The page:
Review – Adata HD710A Hard Drive

Macworld Australia Staff
30 December, 2015
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AAA

Adata HD710A Hard Drive

Adata, adata.com

Pros 

solid build and performance

Cons 

some concerns about port cover

$100

Reviews

External hard drives have almost become a consumable product. With storage prices plummeting over the years and almost every computer accessory company on the planet putting their own products out, it’s hard to find something that’s a little different. The Adata HD710A is trying to carve out a niche by offering waterproofing and a shockproof body to protect your data.

When we first picked up the HD710A, we were surprised how light it felt. Despite the bulky case, which is made of solid plastic and elastic silicone to protect the 1TB drive in our review unit, it weights just 220g – that’s only 48g more than an iPhone 6 Plus. Unlike many portable drives, the HD710A won’t fit into your pocket easily because of the protection that contributes to the 132 x 99 x 22mm body.

Connectivity is via USB 3, although it can be used with older hardware limited to USB 2. The cable, which uses an eSATA connector on the drive and a regular USB connector for your Mac, is included with the drive and conveniently wraps around the HD710A’s body.

Performance was solid. We copied 5.5GB of files to the drive in just under a minute. The return trip was slightly faster, taking just 50 seconds. We were able to watch full-screen HD definition video and carry out other bandwidth intensive tasks without any hassles with our MacBook.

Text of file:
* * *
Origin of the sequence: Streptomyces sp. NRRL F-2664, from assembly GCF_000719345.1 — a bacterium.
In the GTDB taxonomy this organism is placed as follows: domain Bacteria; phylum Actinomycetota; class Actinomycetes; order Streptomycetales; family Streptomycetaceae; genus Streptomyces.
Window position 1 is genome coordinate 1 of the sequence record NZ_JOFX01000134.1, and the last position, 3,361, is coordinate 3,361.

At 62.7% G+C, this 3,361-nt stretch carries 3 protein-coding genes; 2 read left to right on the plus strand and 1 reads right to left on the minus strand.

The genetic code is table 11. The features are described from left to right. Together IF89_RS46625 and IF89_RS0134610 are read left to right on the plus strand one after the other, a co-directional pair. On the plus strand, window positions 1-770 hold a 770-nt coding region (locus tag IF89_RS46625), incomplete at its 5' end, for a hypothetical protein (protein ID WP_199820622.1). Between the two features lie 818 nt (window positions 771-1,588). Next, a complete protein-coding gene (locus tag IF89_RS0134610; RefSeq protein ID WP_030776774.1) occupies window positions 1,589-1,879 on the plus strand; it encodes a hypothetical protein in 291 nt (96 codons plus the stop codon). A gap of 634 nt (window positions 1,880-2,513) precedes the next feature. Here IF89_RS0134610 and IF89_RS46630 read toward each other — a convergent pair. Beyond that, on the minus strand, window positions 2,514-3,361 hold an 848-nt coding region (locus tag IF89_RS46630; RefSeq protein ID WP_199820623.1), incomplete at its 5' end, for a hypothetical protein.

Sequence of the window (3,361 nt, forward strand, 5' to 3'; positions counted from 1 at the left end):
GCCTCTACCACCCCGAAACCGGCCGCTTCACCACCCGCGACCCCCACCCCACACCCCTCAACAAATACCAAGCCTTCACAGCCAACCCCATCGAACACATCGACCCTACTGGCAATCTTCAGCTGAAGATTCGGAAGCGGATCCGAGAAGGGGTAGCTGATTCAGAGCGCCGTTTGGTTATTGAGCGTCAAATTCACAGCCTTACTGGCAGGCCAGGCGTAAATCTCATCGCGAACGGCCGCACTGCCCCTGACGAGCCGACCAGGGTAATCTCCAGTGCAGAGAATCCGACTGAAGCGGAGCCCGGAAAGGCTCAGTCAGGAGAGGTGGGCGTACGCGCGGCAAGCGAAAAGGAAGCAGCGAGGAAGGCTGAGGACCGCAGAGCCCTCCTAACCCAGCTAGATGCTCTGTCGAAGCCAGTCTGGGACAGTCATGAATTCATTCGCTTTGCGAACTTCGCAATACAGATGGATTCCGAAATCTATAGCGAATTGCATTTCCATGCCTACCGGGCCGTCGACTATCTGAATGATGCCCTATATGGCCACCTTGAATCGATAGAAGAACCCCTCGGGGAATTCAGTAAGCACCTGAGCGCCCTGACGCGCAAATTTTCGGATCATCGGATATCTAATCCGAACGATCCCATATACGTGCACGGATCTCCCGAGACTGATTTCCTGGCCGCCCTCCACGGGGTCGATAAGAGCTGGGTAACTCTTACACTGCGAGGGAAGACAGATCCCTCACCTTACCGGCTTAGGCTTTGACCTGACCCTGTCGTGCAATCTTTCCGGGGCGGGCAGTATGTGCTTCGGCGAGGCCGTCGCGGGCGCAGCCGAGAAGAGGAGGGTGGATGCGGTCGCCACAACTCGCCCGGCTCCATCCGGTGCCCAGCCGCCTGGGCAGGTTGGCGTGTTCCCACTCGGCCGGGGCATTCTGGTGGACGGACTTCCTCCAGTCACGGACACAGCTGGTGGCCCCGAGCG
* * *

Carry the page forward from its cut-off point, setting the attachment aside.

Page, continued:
Adata says the HD710A has passed the IP68 test. Those IP codes come from IEC standard 60529. The first digit is a scale of zero to six indicating the level of protection. So, a device stating it is IP6X means the HD710A offers the highest level of particle protection – no dust at all enters the drive enclosure.

The second digit refers to how well protected the device is against water. The scale is from zero to eight. The first few levels on the scale refer to ‘no protection’ all the way to ‘significant splashing’. A score of seven on the second digit means the device has been tested with submersion at one metre for 30 minutes at temperatures between 15 and 35 degrees Celsius.

Adata’s rating of IP68 means the HD710A is dustproof and the MIL-STD-810G 516.6 rating means it can be immersed in 1.5m of water for up to 60 minutes.

Close inspection of our test unit revealed the cover over the USB port on the casing was not very firm. The soft silicone prevented the cover from being firmly pushed over the connector.

We immersed the HD710A in a vase of water for 30 minutes, taking special care to ensure the port cover was as firmly pushed in as possible.

Despite our concerns about the port cover, the HD710A worked flawlessly after our dunk test. As long as the cover is secure, we expect the drive to handle being dropped in water, making it a handy option for outdoor applications where data needs to be either backed up or carried in the field.

The drop-proofing has been tested and has passed the MIL-STD-810G 516.6 standard. This is a standard we’ve seen applied to lots of different products, so it’s important to understand what it means. There is no official certification around MIL-STD-810G 516.6 and there is considerable latitude around how companies do their testing.

Our own drop testing, where we ‘accidentally’ dropped the drive off a desk several times and threw it across the floor, didn’t cause the drive any problems. Performance was identical both before and after being dropped.

If you’re looking for a rugged hard drive for the field, the Adata HD710A will fit the bill for many applications.

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